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On 1 September 2015, the Belarusian electronic media outlet, Ezhednevnik, based upon the Russian information agency, Eurasia Daily, published an article on the results of the countersanctions imposed by Russia against the West (see article 1, article 2).

The author of the article emphasises that as a result of the 'sanctions war,' Georgia has become a winner because the export of Georgian vegetables to Russia has increased by 18,800%.

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The article indicates that the original source of information is a research article published by the private analytical company, Stratfor. The information in Ezhednevnik is fragmented and creates the impression that the authors compare the data of the first two quarters of 2015 to the data of the same period of the previous year. However, the original Stratfor article analyses the difference in the annual data of 2013-2014 and not of 2015. Stratfor names the International Trade Centre as a source of the statistical information according to which the amount of vegetables imported by Russia from Georgia in 2013 was only USD 1,000, whilst in 2014 it increased to USD 189,000. In this case, the growth is indeed 18,800%. However, according to the same source, the amount

of vegetables exported from Georgia to Russia is slightly different and comprised USD 148,000 in 2014 and zero in 2013.

Graph 1: 

Export to the Russian Federation in 2014 (USD)

image001 Source: Ministry of Finance of Georgia

According to the information of the Ministry of Finance of Georgia, there were 217.6 tonnes of vegetables (a total price of USD 144.8 thousand) exported to Russia in 2014. The dynamic of the data is given in Graph 1. In 2013, 2,520 kilos of vegetables with a total price of USD 2,268 were exported to Russia. Therefore, based upon the information of the Ministry of Finance of Georgia, the volume of exported vegetables in 2014 increased by 8,537% as compared to the previous year whilst the growth of the total price equalled 6,283%.

There are differences in the numbers in the International Trade Centre data; that is, if the numbers are for export or import. Moreover, there are differences in the numbers of the different sources.This said, the existence of statistical discrepancy is characteristic for international trade data and is caused by errors committed during the information gathering process such as different accounting methodology among the trading partners, intermediaries making it difficult to identify the exporter, etc. In spite of the existing discrepancies, the general trend is obvious as all three examples of the data indicate significant growth.

The original article does not discuss the reasons behind the growth of Georgian export and the author confines himself by giving statistical data only. However, the articles written in Ezhednevnik and Eurasia Daily, 

based upon the original article, analyse the aforementioned growth in the context of the countersanctions imposed by Russia against the West and mention Georgia as a country which became a winner as a result of the 'sanctions war.' Such an assessment is outright wrong. The positive impact indeed might be caused by substituting goods from the sanctioned countries with products exported from Georgia. However, it must be noted that in 2014 (including July), in the absence of Western sanctions imposed against Russia, the volume and price of Georgian vegetables had already increased by 7,743% and 5,603%, respectively (these constitute 91% of the total volume of vegetables exported to Russia in 2014 and 89% of their price). In the second half of 2015 (after Russia imposed counter sanctions), Georgia exported only 20 tonnes of vegetables with a total price of USD 15,000. Therefore, the principal reason behind the jump in exports is not a positive external effect of the counter sanctions imposed by Russia against the West but the revocation of sanctions imposed against Georgia in 2006 which included the abolition of sanctions on vegetable products from 26 May 2014.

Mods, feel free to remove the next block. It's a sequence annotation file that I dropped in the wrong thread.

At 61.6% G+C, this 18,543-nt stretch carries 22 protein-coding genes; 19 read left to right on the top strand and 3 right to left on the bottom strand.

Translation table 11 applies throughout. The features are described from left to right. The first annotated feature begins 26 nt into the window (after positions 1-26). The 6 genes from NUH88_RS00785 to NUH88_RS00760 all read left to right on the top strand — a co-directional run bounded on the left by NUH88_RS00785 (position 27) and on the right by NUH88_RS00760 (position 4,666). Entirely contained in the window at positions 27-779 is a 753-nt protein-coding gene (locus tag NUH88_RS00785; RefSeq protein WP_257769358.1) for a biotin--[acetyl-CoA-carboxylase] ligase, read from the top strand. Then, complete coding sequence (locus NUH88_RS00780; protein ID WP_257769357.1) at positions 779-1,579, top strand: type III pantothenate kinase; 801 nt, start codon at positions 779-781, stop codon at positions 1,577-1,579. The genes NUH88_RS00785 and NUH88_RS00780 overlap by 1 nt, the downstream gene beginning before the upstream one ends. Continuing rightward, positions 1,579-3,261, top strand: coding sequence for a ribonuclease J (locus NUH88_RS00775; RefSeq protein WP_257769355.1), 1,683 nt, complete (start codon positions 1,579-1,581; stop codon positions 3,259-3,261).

Conclusion On 27 August 2015, Stratfor published an article about the remarkable growth rate of the volume of Georgian vegetable export to Russia in 2014 (as compared to 2013) based upon data from the International Trade Centre. The publication did not inquire further into the reasons behind the growth. This information was later used by Ezhednevnik and Eurasia Daily 

which, in their interpretation of the original article, portrayed the aforementioned growth as a positive external effect of the Russian counter sanctions against the West.

In regard to the registered growth of export, it is unusually high based upon whichever of the sources we look at. However, it has no connection to the counter sanctions against Western countries because 91% of Georgian vegetables (89% of the total price) were exported before the end of July 2014 before Russia imposed its counter sanctions whilst the total vegetable exportfrom August until the end of 2014 was only 20 tonnes with a total price of USD 15,000. Therefore, we can conclude that the reason behind the growth of export is not the changes caused by the 'sanctions war' but the basic effect from the softening of Russia’s 2006 trade ban against Georgia at the beginning of 2014 and its eventual revocation at the end of May 2015.

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